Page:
Syrians identify very strongly with their families, both immediate and extended. Families are generally large and include grandparents, aunts, uncles, and cousins. Among family members, there are close bonds of love and support as well as responsibility and supervision. Family reputation is as important as individual freedom. Children are highly valued as a blessing from God. The more children one has, the more fortunate one is considered, as children will ensure that their parents are taken care of in old age. As in other Arab societies, names in Syria reveal family relations. On a document, a child’s given name is his or her first name, and the second name is the father’s first name, while the last name is either the family name or the first name of the grandfather on the father’s side. A woman does not take her husband’s name in marriage.
In general, Syrian society is patriarchal, and everyone is under the protection and authority of the oldest man. Women are believed to be in need of protection, particularly from the attention of unrelated men. Although older men are the family decision makers, women and younger men engage in a great deal of negotiation and non-confrontational actions to achieve their own goals.
Men and women socialize separately except on occasions when the whole family is involved. Talking is a favorite pastime, and the art of conversation is a prized skill. It is common to hear people speaking in loud voices because Syrians are very expressive people. Interruptions in conversation are common and they typically run off topic.
Syrians are known in the Arab world as skilled in construction and other types of manual labor in the hospitality, agricultural activities and service sectors. In pre-conflict Syria, there were many small business owners as well as a professional class made up of doctors, bureaucrats, teachers, university professors, and social workers, among others.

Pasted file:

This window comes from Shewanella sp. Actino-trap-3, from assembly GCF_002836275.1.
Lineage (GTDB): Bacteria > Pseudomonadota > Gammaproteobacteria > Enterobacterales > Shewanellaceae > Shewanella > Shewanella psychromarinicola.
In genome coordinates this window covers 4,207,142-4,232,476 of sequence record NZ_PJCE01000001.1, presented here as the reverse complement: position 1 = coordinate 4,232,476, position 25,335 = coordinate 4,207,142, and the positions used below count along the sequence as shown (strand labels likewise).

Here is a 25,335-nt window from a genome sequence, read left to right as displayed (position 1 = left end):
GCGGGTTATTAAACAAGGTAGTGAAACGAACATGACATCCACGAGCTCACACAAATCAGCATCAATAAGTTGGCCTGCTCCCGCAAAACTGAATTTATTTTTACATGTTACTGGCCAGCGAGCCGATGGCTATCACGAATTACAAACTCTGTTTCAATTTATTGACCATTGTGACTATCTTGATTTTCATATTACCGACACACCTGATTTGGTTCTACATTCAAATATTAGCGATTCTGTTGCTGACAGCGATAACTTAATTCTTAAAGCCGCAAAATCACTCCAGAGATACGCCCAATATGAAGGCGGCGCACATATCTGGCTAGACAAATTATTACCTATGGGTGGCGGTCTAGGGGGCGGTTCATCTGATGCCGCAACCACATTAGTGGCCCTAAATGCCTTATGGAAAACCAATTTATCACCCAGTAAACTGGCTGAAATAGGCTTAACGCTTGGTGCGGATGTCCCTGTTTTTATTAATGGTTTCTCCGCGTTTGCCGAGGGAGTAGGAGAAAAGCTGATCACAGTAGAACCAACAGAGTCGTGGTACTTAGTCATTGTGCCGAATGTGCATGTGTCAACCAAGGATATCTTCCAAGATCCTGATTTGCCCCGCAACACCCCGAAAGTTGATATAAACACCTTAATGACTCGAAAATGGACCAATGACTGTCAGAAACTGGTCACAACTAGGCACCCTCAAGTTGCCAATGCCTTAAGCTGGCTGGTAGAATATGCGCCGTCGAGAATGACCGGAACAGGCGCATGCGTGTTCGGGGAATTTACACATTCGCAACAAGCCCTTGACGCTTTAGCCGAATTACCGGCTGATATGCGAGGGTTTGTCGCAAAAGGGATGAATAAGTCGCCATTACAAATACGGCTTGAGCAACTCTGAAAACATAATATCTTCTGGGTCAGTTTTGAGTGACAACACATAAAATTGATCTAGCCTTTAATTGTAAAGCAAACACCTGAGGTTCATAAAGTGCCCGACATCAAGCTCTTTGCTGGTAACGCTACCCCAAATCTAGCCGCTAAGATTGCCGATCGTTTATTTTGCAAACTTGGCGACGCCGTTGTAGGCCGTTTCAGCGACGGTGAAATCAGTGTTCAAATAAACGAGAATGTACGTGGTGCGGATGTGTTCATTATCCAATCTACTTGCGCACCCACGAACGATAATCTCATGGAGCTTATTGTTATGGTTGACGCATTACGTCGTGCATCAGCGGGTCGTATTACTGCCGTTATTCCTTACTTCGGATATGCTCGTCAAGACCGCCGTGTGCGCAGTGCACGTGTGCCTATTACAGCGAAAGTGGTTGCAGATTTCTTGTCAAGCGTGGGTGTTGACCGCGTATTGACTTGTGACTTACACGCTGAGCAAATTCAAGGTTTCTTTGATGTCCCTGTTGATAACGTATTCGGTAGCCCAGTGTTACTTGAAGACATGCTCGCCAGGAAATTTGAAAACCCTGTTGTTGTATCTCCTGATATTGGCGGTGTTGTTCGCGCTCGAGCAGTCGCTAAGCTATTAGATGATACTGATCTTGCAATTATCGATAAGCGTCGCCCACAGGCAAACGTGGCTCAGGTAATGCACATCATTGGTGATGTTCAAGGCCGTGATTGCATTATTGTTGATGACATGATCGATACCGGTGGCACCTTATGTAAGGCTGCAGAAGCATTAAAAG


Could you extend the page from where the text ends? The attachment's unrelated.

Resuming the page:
Their vision of time is different from that of Canadians. They do not know urgencies or at least they manage them differently—waits and delays are part of their culture.
Healthcare Beliefs and Practices
Syrians highly value Western medicine, though their health care beliefs, practices, and preferences reflect their own culture and social realities. They prefer to be seen by same-sex health care providers. Women will choose the services of a midwife over those of a male gynecologist. Syrians may be embarrassed by personal questions, particularly those having to do with sex. For reasons of modesty, female hospital patients usually prefer long hospital gowns that cover the lower legs. Training to be a nurse is less rigorous in Syria than in Western countries. As a result, Syrians tend to have less confidence in nurses than people in the West have.
Learning a little about Syria and it’s culture will go a long way in making new friends. Keeping an open mind and being tolerant of other cultures will also earn you their respect.
What is in a Name?
People from different countries and cultures have specific ways of addressing and greeting others when making acquaintances. Not knowing how to properly address someone can create potentially embarrassing situations for both parties and can be viewed as showing disrespect. The different ways of addressing people can also be confusing to newcomers to Canada.
In Spanish speaking countries, there are different ways of greeting each other depending on the context and how close your relationship with the other person is. Most Spanish speaking people also have 2 surnames – the first from the father and the second from the mother. The first surname is commonly used when addressing someone. Using first names only is appropriate among friends and young people while seniors and strangers should be addressed more formally using their first surnames. Using the title “senorita” to refer to a woman is usually reserved for younger, unmarried girls/women while the title Senora is normally used with older married women.
In Costa Rica it is common to get three or four names as it is a custom to name children after their corresponding saints, depending on the day they are born. Girls are generally named María followed by another name religious characters or saints’ name in order to differentiate them. José is a popular male name.
In China, the name starts with the family name followed by the first name. It is uncommon for Chinese wives to take their husband’s family name. In the Chinese workplace, someone is usually addressed first by his job title followed by his or her surname or full name. Seniors are addressed by placing an informal title before their surname. Many Chinese working with western companies or who live in English speaking countries often take on “nicknames” that are easier for westerners to remember and pronounce. Other cultures, such as in Japan, Korea, and Hungary, also order names as family name followed by given names.
In Russia, names differ in that the middle name is derived from the father’s first name. Russian women take their husband’s name but they will add an “a” to the end of the surname. First names and nicknames are used by friends but otherwise you should address a Russian by their surname.